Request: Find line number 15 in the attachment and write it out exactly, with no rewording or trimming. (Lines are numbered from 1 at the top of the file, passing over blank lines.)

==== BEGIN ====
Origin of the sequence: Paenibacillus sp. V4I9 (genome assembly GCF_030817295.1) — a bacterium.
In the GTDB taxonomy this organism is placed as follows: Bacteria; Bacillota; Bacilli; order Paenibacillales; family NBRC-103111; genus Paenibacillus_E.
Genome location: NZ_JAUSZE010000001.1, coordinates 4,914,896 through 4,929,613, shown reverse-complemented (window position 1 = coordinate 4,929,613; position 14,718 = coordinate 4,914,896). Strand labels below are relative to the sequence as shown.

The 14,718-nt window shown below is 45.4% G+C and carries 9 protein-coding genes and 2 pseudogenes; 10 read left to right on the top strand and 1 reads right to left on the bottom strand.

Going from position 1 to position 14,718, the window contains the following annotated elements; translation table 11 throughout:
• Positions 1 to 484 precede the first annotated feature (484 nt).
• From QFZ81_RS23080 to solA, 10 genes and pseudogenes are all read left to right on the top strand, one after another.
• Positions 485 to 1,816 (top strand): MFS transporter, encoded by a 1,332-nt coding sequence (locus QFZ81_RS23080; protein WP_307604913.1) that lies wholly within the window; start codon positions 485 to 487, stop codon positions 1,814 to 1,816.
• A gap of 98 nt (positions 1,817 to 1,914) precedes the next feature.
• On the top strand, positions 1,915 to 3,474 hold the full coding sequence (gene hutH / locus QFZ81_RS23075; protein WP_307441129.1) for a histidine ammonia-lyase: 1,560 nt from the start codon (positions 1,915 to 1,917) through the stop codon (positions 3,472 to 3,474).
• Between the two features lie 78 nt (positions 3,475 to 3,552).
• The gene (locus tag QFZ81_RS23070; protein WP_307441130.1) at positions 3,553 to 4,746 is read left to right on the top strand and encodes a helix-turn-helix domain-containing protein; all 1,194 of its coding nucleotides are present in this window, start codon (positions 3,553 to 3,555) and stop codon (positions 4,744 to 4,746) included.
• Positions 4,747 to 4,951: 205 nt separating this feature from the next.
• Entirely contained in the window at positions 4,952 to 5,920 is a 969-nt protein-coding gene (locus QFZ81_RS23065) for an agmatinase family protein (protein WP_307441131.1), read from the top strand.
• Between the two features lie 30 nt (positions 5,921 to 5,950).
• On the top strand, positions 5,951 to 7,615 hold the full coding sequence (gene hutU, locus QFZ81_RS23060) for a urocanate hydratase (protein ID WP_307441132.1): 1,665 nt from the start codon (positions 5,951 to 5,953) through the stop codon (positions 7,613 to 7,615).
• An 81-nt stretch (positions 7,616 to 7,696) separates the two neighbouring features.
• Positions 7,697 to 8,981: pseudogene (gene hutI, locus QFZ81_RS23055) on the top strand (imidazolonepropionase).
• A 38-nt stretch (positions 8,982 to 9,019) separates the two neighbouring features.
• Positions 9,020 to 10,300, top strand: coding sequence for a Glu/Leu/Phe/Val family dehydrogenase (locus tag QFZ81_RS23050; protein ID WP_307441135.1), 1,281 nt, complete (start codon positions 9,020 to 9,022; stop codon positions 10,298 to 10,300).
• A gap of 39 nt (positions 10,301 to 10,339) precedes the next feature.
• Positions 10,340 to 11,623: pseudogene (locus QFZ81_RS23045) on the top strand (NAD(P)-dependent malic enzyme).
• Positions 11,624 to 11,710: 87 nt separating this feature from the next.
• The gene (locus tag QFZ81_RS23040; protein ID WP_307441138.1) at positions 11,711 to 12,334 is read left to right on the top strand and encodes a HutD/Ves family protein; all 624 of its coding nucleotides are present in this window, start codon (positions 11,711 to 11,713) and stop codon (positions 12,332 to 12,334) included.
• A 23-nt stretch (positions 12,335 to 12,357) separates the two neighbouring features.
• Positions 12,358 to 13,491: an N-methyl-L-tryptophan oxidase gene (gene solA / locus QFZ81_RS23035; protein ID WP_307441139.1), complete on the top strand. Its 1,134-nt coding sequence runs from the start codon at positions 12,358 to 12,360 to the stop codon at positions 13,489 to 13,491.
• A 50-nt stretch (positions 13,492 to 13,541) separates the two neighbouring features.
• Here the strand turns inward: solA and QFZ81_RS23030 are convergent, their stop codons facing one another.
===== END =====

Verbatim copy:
• Between the two features lie 30 nt (positions 5,921 to 5,950).